The credits close with an unusually broad disclaimer, stating that supporting roles and situations are fictionalized for the drama and are not intended to resemble real people, living or dead. Despite the legal language, most period pieces still follow history closely. This film compresses events from over forty years of Barnum’s career into possibly five, and rearranges or rewrites the details to suit the demands of the plot. His museum was always a major part of his enterprises but he didn’t actually start his traveling circus or acquire the legendary elephants until late in life. He was not always known for tolerance—by the 1860s, he did believe ardently in the essential equality of humanity across races and cultures, but one of his early successes thirty years earlier was fraudulently exhibiting an enslaved and crippled African-American woman as George Washington’s nurse. Nevertheless, history has been largely kind to P.T. Barnum, and this film largely takes that rosy-colored view.
Spoilers ahead, skip the next paragraph if you care
Much of the later events of the film are rewritten wholesale for dramatic effect. Although his involvement with the Jenny Lind tour did end early, it was not due to her unreciprocated love, and it left him rich, rather than beggaring him. His desire to find legitimacy and respect for his attractions led him from the Lind tour to a number of other experiments and innovations in the show business, and it wasn’t until the late 1860s over fifteen years after the Lind tour that his Museum burned, and in 1870 the eponymous traveling circus was born.
The Greatest Showman explicitly encourages dreamers and visionaries to pursue their wild fantasies, and refuse to let society’s disapproval or the difficulty of their circumstances hold them back. That can be good advice, sometimes, but if that was all the film offered it’d wear very thin. Its feel-good optimism, however, is tempered with a hefty dose of setbacks and challenges to balance P.T. Barnum’s dreams. Not every decision P.T. makes turns up roses, and even he eventually has to learn some lessons of contentment the hard way. Family and marital fidelity are depicted winsomely, and ultimately Barnum’s ambition is shown in its proper context and balance.The individual arcs of each character explore how the respect of others and self-respect are not the same thing, and learn the valuable lesson that to gain the one often entails losing the other. The tough topics of racism, prejudice, and (lack of) discretion raised by the film are not always addressed satisfyingly in context, but provide largely thoughtful jumping-off places for discussion.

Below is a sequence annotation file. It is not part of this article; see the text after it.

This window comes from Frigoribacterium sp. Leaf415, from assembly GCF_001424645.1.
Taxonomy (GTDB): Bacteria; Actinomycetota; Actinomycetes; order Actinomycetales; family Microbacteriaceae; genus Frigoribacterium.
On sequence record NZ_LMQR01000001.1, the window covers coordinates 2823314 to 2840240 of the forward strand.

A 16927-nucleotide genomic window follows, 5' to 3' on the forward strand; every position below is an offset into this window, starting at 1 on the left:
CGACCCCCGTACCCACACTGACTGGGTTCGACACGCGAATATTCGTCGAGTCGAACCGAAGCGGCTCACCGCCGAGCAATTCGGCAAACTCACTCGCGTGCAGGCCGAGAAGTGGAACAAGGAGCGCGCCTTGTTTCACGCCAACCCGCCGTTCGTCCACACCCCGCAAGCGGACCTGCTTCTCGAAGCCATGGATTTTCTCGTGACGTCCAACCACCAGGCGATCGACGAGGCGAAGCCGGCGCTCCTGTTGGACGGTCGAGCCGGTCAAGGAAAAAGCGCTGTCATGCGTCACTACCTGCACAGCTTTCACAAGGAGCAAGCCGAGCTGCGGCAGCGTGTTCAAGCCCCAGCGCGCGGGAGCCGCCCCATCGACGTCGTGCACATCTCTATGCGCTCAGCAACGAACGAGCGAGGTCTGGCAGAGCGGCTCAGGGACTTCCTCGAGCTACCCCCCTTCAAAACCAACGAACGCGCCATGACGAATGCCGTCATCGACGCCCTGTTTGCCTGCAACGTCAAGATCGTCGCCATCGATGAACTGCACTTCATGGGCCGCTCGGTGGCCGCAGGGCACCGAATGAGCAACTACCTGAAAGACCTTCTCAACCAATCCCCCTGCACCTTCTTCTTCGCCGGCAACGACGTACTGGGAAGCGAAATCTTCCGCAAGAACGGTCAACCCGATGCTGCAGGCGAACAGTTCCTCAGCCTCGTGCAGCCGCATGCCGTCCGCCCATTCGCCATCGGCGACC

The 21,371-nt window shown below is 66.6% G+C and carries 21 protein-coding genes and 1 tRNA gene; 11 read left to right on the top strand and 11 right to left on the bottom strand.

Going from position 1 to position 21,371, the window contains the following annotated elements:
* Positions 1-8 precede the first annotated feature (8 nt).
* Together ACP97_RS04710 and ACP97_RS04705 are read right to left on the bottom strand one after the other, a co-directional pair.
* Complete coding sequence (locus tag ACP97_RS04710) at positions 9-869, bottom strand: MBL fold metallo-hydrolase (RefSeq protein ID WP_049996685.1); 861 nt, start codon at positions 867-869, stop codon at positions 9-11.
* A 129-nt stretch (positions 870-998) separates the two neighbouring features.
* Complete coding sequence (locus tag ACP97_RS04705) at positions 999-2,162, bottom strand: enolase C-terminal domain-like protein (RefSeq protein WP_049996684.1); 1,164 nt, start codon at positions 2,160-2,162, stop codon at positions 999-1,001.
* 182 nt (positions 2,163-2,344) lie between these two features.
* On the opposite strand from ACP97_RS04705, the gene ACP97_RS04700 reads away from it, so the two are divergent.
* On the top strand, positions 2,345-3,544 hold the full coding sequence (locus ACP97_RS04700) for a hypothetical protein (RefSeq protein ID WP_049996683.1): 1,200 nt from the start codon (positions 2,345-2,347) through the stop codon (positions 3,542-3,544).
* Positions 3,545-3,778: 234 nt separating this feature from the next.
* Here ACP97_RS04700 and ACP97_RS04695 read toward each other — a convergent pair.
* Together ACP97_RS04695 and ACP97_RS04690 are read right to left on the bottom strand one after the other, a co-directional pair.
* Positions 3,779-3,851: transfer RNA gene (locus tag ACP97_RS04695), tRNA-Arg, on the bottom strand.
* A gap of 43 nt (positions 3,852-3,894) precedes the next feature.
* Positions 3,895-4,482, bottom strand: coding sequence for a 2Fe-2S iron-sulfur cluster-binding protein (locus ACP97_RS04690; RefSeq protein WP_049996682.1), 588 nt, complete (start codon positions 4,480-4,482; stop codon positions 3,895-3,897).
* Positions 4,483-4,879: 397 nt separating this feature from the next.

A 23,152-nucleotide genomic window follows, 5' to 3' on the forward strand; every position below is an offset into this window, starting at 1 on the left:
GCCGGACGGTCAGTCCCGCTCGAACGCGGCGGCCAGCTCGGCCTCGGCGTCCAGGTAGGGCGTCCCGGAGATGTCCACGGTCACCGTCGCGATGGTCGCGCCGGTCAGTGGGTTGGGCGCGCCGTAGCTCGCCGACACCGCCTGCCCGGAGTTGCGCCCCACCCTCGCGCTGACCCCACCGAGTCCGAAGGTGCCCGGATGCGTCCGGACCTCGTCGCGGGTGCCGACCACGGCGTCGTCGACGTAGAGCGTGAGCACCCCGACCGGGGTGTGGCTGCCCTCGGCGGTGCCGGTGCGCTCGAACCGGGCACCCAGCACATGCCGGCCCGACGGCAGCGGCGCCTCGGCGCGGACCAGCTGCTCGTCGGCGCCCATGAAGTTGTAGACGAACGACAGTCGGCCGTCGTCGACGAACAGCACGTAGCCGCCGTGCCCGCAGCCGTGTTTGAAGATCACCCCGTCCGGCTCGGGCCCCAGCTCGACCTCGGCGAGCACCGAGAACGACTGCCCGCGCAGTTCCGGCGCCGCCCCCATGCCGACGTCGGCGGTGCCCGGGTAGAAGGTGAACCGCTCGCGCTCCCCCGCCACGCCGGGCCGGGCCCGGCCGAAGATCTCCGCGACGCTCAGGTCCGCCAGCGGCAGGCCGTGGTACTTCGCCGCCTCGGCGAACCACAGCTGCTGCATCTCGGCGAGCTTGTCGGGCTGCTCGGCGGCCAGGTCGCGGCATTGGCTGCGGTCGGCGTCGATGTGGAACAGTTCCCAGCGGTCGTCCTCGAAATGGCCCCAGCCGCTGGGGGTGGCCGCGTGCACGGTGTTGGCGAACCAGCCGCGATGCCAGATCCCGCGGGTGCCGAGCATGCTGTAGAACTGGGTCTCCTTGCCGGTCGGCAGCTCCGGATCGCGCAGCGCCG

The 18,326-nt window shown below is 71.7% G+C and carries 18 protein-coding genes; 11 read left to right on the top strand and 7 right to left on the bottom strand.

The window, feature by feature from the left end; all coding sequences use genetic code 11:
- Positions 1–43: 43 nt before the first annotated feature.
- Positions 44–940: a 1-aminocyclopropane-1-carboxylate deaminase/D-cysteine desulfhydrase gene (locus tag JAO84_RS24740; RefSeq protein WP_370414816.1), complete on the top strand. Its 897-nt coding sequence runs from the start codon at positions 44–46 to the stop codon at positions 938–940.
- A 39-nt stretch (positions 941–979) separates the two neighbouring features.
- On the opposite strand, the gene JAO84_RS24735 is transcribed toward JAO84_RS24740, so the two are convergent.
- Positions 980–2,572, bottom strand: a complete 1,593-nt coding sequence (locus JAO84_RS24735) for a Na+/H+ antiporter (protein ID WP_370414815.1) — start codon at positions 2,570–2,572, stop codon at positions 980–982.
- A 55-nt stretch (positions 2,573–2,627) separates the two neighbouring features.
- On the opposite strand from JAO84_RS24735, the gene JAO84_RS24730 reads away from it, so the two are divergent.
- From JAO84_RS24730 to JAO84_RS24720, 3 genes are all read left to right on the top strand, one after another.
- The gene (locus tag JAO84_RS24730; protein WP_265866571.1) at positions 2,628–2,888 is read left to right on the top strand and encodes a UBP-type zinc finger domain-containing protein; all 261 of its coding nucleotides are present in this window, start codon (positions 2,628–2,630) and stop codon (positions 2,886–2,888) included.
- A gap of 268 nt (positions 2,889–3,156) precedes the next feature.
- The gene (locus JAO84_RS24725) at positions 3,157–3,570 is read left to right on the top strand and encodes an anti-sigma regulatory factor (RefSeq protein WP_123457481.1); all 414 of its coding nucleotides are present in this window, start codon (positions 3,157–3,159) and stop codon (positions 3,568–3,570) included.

As a love letter to the golden age of the circus, The Greatest Showman definitely succeeds, and leaves a better taste in one’s mouth than last year’s Hollywood musical celebration of self, La La Land. It’s a fun two hours full of dance and romance, and the set pieces are spectacular. But it’s not all popcorn and pizazz. The film’s best moments are its toughest, when the spotlights fade, and the characters’ love for each other shines through. “A man learns who is there for him / when the glitter fades and the walls won’t hold […] from now on / these eyes will not be blinded by the lights.” Is it really “the greatest show”? I don’t know, but I know I’m looking forward to seeing The Greatest Showman again.